Garde du corps du Grand Seigneur
Jean-Baptist Vanmour (Valenciennes 1671–Constantinople 1737)
This figure is one of a large set of early eighteenth-century costume illustrations of Turkish men and women from the Court of the Ottoman Empire in Constantinople (Istanbul). At Sissinghurst there are fourteen framed sets remaining, each with five vividly painted copper plates. Originally by or after Jean-Baptiste Vanmour (1671-1737), sets like these were popular in the 19th century as part of the revived vogue for Orientalism. They were owned first by Marie-Gabriel-Florent-Auguste Choiseul-Gouffier (1751 - 1817) and bought by Richard Seymour-Conway, 4th Marquess of Hertford (1800–1870) and by inheritance, via Lady Wallace (1819–1897), to Sir John Murray Scott (1847–1912). The latter, affectionately known as ‘Seery’, was a favourite of Victoria, Lady Sackville (1862–1936) who seems to have somehow obtained them from him and then passed onto her daughter, Vita Sackville-West (1892–1962) who apparently gave a few away as wedding presents.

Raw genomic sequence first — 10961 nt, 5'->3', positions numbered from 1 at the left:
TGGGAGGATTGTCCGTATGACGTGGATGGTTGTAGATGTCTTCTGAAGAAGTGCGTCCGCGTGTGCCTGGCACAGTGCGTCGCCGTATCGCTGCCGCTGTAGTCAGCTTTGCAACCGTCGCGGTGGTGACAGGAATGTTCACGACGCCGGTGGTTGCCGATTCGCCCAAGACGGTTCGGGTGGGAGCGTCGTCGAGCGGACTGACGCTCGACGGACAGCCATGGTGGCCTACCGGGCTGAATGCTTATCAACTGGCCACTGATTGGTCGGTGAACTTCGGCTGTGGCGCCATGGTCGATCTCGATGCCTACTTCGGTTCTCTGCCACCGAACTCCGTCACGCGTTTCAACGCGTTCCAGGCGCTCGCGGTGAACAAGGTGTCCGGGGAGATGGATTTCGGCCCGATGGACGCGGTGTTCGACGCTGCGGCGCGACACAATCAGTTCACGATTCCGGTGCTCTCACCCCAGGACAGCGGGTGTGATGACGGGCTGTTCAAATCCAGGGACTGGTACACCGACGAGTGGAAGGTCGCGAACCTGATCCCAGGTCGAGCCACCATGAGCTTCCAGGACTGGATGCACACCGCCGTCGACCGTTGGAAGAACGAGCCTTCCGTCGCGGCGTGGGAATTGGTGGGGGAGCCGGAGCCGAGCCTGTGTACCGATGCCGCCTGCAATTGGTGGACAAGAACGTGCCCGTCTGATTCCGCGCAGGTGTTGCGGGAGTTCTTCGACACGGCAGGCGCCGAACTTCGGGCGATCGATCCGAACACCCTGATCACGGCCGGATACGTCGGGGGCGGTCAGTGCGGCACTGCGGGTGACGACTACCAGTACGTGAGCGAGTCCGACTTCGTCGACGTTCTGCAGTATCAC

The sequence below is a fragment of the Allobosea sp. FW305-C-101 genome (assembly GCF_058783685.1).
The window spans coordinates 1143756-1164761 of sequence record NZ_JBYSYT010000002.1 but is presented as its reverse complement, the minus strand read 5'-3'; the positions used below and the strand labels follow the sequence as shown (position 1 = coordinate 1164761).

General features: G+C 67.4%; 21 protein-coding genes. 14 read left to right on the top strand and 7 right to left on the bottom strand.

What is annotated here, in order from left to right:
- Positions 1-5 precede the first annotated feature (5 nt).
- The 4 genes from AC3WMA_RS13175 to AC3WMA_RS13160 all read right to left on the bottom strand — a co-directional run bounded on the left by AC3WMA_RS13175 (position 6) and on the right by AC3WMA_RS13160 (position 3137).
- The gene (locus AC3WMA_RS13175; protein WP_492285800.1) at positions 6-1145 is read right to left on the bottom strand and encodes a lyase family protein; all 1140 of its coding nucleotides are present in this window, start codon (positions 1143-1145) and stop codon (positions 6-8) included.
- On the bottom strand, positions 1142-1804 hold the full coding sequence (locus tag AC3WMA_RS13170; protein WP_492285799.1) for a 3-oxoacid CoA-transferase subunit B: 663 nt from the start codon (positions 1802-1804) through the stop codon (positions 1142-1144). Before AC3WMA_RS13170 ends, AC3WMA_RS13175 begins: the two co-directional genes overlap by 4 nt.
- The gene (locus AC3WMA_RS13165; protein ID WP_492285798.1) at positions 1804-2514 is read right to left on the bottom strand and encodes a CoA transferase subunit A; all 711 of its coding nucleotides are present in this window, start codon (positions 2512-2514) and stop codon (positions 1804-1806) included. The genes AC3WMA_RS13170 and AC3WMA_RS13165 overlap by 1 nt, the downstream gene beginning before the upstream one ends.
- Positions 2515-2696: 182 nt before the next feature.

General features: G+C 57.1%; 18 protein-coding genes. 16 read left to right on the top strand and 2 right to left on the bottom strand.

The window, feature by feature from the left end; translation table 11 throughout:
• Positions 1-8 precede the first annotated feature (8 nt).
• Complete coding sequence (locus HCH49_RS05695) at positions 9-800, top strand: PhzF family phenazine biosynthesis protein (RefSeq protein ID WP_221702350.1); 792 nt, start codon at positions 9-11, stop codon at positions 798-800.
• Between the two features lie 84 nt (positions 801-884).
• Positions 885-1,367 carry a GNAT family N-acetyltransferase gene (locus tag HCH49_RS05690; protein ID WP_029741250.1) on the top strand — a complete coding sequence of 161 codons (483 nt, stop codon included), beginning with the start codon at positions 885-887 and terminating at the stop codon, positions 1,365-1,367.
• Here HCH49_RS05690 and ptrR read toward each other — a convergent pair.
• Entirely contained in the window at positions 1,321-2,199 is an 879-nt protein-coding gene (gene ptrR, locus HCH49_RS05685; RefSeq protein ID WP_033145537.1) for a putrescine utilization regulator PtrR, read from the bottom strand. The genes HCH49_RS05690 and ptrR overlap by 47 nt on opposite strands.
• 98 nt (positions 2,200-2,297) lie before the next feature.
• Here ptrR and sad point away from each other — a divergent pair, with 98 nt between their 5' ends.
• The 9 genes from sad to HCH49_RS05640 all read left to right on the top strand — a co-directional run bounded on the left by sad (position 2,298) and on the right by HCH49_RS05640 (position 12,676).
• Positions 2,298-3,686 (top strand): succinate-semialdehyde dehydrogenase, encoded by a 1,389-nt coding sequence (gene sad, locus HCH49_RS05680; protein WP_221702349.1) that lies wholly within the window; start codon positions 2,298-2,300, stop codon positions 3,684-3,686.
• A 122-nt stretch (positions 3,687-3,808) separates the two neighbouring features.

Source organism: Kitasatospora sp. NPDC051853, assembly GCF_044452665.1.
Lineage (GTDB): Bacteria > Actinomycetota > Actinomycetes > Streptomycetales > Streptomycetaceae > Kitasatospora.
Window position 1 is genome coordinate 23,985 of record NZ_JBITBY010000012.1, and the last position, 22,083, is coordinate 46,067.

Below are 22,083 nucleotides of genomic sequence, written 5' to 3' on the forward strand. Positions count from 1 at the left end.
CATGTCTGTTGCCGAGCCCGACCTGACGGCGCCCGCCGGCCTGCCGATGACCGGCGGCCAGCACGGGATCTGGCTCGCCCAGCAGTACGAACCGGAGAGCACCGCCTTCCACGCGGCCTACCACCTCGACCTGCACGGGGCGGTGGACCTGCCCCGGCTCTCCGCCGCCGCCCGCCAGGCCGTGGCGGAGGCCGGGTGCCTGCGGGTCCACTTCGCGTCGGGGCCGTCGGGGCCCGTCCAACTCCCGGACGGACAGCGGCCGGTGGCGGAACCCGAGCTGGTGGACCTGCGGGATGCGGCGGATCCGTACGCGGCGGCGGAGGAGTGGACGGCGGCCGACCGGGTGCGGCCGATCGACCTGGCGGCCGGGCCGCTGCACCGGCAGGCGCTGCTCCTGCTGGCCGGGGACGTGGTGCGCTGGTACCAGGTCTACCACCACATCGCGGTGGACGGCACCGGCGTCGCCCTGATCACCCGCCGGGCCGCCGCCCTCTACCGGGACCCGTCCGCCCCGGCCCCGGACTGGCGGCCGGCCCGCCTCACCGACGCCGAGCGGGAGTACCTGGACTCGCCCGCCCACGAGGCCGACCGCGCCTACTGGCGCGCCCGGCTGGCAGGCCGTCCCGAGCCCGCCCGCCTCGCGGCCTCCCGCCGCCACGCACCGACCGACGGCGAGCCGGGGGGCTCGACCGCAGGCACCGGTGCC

Oil painting on copper, Garde du corps du Grand Seigneur by Jean-Baptist Vanmour (Valenciennes 1671–Constantinople 1737), circa 1699/1737.
Sissinghurst Castle, The Nicolson Collection (National Trust)
Makers and roles
Jean-Baptist Vanmour (Valenciennes 1671–Constantinople 1737) , artist